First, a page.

Photo above – The Very Rev Kenny Hall, (Church of Ireland), The Rev Lorna Dreaning, (Methodist), The Rev David Cupples, (Presbyterian) and Rt Rev Monsignor Peter O’Reilly, (Roman Catholic), prayed at the entrance to the hospital for all staff, patients, and those bereaved.
An Enniskillen minister has opened up to The Impartial Reporter on the difficulties he is facing in performing his spiritual duties in his role as Hospital Chaplain as he has given end-of-life ministry services down the phone, writes Victoria Johnston
Dean Kenneth Hall, of St. Macartin’s Cathdral, Enniskillen, is the current Church of Ireland chaplain for the South West Acute Hospital (SWAH).
Dean Hall opened up to this newspaper days after performing a blessing at the SWAH alongside the other hospital chaplains, The Rev Lorna Dreaning (Methodist), The Rev David Cupples (Presbyterian) and Rt Rev Monsignor Peter O’Reilly (Roman Catholic).
They all prayed at the entrance to the hospital for all staff, patients, those bereaved and the community at this time of crisis due to the increase of the Coronavirus in the area.
This is the second time a blessing has been performed this year in light of the Covid-19 pandemic and the challenges it brings to the community.
Dean Hall said: “The circumstances are very different to what they were before. The most difficult task at the current moment is performing an end-of-life ministry.”
He has been performing such ministries down the phone to those who are dying since the beginning of the pandemic as he cannot enter the Covid-19 ward due to the high risk of infection.
Dean Hall explained the service: “The end-of-life service, the service of commendation in the Church of Ireland, is where we commend the dying into God’s care. That is now being done on the phone.
“Usually, the service is with family or friends so that we can comfort them in their loved one’s illness.”
The Dean remarked that social distancing regulations means that he can no longer shake hands with people, or hug them to comfort them.
He said: “Touch was a huge part of the ministry too; a handshake or a hug to comfort someone.
“I cannot offer them anything, now; touch was and is so important when trying to comfort people. There is now something missing when we try to comfort people.”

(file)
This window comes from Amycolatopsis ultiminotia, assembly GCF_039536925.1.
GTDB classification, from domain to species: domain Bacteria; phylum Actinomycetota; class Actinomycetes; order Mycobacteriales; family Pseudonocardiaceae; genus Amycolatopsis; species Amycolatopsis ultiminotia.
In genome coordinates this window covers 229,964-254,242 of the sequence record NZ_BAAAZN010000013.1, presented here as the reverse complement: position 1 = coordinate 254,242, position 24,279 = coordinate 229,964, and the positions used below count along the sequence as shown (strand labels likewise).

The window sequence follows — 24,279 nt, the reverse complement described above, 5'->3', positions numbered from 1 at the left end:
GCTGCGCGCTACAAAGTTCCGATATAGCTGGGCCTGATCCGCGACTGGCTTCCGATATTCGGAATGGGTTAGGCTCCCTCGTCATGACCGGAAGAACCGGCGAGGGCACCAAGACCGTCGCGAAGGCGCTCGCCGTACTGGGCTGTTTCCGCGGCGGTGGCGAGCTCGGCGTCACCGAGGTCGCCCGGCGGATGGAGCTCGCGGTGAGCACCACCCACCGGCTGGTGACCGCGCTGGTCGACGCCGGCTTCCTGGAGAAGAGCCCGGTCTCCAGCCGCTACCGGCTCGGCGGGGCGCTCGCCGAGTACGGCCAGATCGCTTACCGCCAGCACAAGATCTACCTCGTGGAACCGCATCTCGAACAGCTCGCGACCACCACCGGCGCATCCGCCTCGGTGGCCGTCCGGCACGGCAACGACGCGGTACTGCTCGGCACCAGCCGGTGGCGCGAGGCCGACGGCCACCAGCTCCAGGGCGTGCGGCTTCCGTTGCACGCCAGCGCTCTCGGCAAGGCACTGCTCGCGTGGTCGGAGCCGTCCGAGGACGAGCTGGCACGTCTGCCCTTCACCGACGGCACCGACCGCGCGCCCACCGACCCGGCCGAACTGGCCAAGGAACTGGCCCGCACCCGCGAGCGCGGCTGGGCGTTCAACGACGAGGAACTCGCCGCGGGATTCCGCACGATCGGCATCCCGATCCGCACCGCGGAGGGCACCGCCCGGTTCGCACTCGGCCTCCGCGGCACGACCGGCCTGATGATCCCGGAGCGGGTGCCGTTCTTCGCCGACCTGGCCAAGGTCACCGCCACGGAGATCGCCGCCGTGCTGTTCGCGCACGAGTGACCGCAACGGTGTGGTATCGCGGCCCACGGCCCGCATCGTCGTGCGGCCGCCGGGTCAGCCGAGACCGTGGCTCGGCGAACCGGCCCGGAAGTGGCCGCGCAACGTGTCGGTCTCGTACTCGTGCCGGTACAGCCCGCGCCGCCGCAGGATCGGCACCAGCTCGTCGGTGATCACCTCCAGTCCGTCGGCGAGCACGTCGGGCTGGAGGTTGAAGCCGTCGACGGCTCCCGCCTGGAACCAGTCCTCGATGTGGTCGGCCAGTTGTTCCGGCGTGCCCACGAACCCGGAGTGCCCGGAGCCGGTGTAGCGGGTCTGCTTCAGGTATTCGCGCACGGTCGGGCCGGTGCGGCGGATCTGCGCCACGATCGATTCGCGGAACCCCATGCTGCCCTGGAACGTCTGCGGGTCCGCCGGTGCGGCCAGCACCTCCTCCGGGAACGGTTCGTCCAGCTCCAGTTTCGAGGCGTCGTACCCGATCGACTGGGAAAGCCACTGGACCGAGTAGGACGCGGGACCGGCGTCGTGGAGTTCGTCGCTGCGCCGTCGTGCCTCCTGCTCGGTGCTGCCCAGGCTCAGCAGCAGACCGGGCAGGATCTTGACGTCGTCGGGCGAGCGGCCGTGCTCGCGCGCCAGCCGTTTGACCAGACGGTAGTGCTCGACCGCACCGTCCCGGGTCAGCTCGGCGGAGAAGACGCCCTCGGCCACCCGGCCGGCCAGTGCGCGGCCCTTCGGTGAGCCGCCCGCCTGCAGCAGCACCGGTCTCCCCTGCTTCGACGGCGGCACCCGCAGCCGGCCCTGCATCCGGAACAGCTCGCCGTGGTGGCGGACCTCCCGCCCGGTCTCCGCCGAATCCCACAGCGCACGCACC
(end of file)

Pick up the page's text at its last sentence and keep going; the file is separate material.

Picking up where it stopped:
The Dean revealed that this has affected how he conducts his services. “Now, when I do a funeral, I keep my hands behind my back, or in the pockets of my robes.”
Covid-19 has changed his ministry and how the Dean would react in normal circumstances on hearing the death of a parishioner.
He said: “You want to be with people. The first thing you want to do with people [on hearing of their loss] is to land at the house and to be with them.
“Now, we have to ring people [because of the guidelines]; it just seems cold.”
Dean Hall was candid when he spoke about how ministry needs to adapt in the time of Covid-19.
He said: “We firstly have to work with what we have; we have to try and convey the love of God through different ways; we have to overcome a lot of difficulties.
“Funerals have changed and those who are bereaved stand behind a line of red tape in the Cathedral, where they are socially distanced, so that attendees can offer condolences, or a nod of the head,” said Dean Hall.
People have adapted around limited numbers for services, The Cathedral has a livestream service for all the services.
Dean Hall said: “The stream has had great success – people from all over the world are able to watch services. We’ve had people from Australia, Canada and America watching.”
As churches are limited again, like many other aspects of life, there is some hope for the future.
Dean Hall said: “We are in a better position now if a full lockdown arrives again; we will know what to expect.”
Courtesy The Impartial Reporter
25 October 2020